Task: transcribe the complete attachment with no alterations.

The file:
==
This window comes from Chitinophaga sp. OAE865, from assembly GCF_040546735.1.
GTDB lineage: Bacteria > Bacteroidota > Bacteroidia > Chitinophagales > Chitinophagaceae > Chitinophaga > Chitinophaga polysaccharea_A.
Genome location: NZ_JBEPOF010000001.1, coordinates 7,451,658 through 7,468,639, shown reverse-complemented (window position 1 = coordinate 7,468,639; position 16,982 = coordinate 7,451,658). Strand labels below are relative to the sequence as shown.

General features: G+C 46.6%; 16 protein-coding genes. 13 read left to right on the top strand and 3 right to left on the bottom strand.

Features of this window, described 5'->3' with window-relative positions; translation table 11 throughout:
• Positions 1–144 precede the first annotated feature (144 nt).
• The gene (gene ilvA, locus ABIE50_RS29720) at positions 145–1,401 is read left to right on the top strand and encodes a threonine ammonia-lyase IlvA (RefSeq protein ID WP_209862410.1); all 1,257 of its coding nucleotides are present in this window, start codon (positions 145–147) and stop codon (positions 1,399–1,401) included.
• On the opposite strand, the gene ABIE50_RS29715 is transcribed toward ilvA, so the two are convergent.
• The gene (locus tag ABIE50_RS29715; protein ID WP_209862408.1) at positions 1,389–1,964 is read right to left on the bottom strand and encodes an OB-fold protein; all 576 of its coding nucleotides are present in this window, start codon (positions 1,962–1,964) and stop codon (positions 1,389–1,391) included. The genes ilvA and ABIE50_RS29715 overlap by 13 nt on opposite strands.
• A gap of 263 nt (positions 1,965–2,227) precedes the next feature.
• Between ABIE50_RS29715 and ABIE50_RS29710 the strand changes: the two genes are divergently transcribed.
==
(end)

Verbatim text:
This window comes from Chitinophaga sp. OAE865, from assembly GCF_040546735.1.
GTDB lineage: Bacteria > Bacteroidota > Bacteroidia > Chitinophagales > Chitinophagaceae > Chitinophaga > Chitinophaga polysaccharea_A.
Genome location: NZ_JBEPOF010000001.1, coordinates 7,451,658 through 7,468,639, shown reverse-complemented (window position 1 = coordinate 7,468,639; position 16,982 = coordinate 7,451,658). Strand labels below are relative to the sequence as shown.

General features: G+C 46.6%; 16 protein-coding genes. 13 read left to right on the top strand and 3 right to left on the bottom strand.

Features of this window, described 5'->3' with window-relative positions; translation table 11 throughout:
• Positions 1–144 precede the first annotated feature (144 nt).
• The gene (gene ilvA, locus ABIE50_RS29720) at positions 145–1,401 is read left to right on the top strand and encodes a threonine ammonia-lyase IlvA (RefSeq protein ID WP_209862410.1); all 1,257 of its coding nucleotides are present in this window, start codon (positions 145–147) and stop codon (positions 1,399–1,401) included.
• On the opposite strand, the gene ABIE50_RS29715 is transcribed toward ilvA, so the two are convergent.
• The gene (locus tag ABIE50_RS29715; protein ID WP_209862408.1) at positions 1,389–1,964 is read right to left on the bottom strand and encodes an OB-fold protein; all 576 of its coding nucleotides are present in this window, start codon (positions 1,962–1,964) and stop codon (positions 1,389–1,391) included. The genes ilvA and ABIE50_RS29715 overlap by 13 nt on opposite strands.
• A gap of 263 nt (positions 1,965–2,227) precedes the next feature.
• Between ABIE50_RS29715 and ABIE50_RS29710 the strand changes: the two genes are divergently transcribed.